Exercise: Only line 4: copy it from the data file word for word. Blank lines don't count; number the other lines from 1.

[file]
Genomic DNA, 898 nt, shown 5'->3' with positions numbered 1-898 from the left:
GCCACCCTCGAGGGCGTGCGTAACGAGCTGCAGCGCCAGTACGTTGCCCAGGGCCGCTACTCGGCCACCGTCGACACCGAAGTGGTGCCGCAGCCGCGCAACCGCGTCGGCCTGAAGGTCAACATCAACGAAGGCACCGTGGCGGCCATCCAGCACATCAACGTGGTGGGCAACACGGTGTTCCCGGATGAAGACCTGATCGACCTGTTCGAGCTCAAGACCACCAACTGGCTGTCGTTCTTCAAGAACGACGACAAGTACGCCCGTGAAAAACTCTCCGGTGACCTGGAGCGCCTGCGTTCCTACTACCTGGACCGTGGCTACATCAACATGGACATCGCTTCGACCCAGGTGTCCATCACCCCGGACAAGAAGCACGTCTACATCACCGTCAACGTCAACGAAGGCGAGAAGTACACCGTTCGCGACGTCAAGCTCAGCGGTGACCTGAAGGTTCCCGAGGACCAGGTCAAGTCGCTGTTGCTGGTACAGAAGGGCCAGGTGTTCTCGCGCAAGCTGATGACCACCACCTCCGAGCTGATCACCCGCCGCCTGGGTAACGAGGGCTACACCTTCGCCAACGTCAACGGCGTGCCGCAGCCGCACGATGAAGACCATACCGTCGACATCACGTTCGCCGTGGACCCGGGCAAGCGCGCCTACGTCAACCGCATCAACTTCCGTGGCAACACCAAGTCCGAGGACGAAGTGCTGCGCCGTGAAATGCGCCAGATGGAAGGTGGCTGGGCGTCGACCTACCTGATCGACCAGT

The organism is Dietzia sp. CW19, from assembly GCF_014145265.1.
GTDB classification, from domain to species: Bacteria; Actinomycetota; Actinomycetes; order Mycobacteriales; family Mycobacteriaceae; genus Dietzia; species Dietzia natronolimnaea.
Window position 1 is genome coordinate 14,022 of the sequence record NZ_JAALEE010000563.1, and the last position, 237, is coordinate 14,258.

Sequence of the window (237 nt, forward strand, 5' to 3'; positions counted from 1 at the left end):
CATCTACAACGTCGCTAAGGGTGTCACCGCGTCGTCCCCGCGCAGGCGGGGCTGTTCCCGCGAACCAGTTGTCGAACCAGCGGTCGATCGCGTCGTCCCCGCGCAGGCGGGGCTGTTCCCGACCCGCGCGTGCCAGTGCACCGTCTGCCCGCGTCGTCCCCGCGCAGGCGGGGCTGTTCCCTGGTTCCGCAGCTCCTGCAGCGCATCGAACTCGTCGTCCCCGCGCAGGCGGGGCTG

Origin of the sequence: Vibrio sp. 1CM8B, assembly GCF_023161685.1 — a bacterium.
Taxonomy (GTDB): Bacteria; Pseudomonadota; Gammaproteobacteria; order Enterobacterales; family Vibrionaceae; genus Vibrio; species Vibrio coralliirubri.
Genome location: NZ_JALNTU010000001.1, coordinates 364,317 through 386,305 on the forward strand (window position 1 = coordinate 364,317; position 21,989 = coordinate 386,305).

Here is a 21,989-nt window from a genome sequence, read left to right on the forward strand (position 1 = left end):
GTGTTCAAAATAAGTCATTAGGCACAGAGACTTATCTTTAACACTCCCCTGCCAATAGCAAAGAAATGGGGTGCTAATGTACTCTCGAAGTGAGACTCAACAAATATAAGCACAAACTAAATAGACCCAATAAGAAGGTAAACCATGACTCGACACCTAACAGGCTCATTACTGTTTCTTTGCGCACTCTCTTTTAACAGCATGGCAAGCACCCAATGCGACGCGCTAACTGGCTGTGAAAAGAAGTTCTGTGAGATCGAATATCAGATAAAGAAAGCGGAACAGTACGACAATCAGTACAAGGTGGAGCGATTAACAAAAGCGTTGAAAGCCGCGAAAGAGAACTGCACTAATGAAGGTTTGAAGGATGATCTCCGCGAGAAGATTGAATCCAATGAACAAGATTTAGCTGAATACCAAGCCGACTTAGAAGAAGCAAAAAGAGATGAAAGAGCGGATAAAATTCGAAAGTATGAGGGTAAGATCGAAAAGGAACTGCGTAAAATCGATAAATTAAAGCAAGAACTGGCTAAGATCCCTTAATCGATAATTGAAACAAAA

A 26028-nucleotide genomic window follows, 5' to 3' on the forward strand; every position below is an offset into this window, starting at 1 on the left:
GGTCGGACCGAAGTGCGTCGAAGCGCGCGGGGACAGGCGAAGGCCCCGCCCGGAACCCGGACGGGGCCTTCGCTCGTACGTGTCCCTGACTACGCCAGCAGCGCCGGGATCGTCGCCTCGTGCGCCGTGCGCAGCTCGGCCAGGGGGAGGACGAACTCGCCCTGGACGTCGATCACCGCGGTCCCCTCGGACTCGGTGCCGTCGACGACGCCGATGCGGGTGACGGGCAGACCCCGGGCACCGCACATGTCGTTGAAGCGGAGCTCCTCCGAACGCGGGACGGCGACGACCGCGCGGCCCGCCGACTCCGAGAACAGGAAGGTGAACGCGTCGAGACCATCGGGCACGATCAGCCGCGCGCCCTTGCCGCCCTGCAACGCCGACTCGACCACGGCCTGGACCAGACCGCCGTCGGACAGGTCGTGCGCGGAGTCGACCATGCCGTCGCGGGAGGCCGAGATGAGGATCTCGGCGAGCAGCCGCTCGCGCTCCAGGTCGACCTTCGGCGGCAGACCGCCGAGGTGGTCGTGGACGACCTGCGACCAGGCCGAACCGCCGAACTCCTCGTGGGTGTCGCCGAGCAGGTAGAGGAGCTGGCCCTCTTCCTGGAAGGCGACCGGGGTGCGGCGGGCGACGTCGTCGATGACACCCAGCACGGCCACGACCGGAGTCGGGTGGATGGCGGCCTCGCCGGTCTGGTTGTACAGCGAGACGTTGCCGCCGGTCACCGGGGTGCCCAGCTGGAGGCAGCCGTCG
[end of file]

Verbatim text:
GTDB classification, from domain to species: Bacteria; Actinomycetota; Actinomycetes; order Mycobacteriales; family Mycobacteriaceae; genus Dietzia; species Dietzia natronolimnaea.